|The obelisk, called TEJEN in the sacred language of the ancient Egyptians, was a term which was synonymous with "protection" or "defense." The needle of stone had the function of perforating the clouds and dispersing negative forces that always threaten to accumulate, in the form of visible storms or invisible ones, and was placed over the temple as a symbol of a petrified ray. The word "Obelisk" comes from the Greek obeliskos, meaning a prong for roasting. It is a stone that is frequently monolithic, of a quadrangular base, placed upright and ending with a pointed top. It was placed in the center of large open spaces in the temples of the solar god RA. They arose, by the time of the pre-dynastic period cults, to a great sacred stone which was raised in the Temple of Heliopolis, the "City of the Sun." As with the pyramids, this monument had a primitive relation with the solar cult. As a general rule, obelisks were erected in pairs and served to magically protect the temple.
The obelisk is composed of two parts:the body and the pyramidon. The body is a long block of a conic trunk section and the pyramidon symbolizes the rays of the sun. The top is the point of a pyramid formation which crowns the monolith and rested on a base. It was plated in gold, a metal which the Egyptians affirmed was the "flesh of the gods."
The obelisks originated from the granite quarries of Aswan. In this place an unextracted obelisk still remains within the layer of rock. To 1.200 tons., it would have been the tallest, 41.70 meters, but was abandoned for the workman due to the appearance of fissures in the stone. It may have been the match for the Lateranense obelisk, a possible reason why there is only one in Karnak.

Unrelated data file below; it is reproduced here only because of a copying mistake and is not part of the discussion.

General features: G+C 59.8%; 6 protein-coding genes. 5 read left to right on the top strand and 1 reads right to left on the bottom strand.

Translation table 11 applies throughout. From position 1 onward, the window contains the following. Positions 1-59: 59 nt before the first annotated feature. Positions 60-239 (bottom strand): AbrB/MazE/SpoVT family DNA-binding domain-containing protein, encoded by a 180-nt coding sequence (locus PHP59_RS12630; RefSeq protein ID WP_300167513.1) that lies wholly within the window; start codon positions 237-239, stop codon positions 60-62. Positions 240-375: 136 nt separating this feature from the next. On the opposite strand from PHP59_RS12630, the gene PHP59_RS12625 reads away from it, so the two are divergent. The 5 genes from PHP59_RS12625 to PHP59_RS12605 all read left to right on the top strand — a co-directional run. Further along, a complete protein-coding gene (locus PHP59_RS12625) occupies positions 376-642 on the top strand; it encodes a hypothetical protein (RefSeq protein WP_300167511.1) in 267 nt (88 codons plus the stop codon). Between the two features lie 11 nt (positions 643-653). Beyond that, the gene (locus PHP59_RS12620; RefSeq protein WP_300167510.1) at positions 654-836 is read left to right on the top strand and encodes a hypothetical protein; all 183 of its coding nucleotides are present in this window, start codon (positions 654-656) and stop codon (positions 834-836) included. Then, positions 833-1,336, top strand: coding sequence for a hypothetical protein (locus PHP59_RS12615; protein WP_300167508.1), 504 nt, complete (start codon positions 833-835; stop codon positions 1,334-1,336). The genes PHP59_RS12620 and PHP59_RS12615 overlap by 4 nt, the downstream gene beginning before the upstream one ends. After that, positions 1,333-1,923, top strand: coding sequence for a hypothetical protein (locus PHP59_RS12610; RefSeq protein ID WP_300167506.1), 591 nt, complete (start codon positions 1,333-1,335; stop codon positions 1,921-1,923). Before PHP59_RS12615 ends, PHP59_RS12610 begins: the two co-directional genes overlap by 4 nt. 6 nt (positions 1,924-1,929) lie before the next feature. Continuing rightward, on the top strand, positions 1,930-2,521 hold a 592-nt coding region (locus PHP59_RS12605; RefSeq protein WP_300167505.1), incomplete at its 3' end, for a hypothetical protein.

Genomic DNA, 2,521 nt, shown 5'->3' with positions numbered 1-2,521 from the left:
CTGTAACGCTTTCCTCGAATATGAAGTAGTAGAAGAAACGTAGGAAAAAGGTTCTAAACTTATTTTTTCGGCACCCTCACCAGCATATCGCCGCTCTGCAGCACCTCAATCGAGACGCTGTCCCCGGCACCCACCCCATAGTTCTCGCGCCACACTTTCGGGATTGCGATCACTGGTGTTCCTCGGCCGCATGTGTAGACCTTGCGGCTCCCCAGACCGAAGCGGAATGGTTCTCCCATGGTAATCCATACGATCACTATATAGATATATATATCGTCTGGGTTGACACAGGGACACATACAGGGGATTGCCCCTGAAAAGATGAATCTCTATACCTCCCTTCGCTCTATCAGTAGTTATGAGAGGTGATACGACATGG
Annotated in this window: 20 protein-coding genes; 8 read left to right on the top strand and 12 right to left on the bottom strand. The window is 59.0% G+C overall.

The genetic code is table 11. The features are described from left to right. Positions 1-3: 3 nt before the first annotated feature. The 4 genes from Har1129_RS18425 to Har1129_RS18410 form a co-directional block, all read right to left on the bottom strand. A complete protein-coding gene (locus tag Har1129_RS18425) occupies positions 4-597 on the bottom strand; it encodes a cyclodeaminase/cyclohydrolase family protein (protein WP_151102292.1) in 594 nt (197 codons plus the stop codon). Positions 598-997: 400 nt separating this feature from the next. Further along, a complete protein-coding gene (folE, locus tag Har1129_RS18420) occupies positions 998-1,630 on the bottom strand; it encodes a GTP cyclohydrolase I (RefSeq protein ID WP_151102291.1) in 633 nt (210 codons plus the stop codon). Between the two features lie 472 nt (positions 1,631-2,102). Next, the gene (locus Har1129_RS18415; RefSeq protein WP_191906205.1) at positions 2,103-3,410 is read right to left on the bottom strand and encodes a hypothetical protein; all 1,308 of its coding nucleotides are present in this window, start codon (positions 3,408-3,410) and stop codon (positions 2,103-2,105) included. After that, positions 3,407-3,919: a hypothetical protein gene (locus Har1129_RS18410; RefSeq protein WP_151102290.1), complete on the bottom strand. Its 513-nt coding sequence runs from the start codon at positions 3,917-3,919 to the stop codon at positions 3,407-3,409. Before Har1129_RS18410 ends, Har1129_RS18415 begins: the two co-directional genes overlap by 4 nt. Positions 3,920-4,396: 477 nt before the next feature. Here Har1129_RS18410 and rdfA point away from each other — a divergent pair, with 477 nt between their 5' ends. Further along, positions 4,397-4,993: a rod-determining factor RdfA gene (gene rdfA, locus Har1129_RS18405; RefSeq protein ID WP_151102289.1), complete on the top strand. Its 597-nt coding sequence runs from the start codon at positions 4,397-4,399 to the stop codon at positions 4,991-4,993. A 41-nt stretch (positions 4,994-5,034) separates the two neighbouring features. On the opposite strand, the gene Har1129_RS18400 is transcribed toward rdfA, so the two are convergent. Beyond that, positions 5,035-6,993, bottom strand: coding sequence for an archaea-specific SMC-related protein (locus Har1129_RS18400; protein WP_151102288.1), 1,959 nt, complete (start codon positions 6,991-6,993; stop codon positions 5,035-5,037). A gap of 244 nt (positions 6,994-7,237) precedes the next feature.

Generally, obelisks have inscriptions on all four sides and also parts of the pyramidon are sometimes carved with bas-relief. These monuments symbolize the stability and the creative force held by the solar god RA. The Egyptians believed that the solar rays brought a great vivifying power even into the grave which would have an effect on the subsequent resurrection of the deceased.
Champollion's notes of his study of the cartdrige of Cleopatra, inscribed on an obelisk found at Philae by Belzoni, The names of Cleopatra and Ptolemy were the first words deciphered by Champollion. By analysing the texts of the Rosetta Stone and comparing them with those on the obelisk of Philae, Champollion had the brilliant intuition that the names of the pharaohs in cartdrige were in hieroglyphs with a phonetic value, and that it was therefore possible to establish an equivalence between hieroglyphic and alphabetic signs.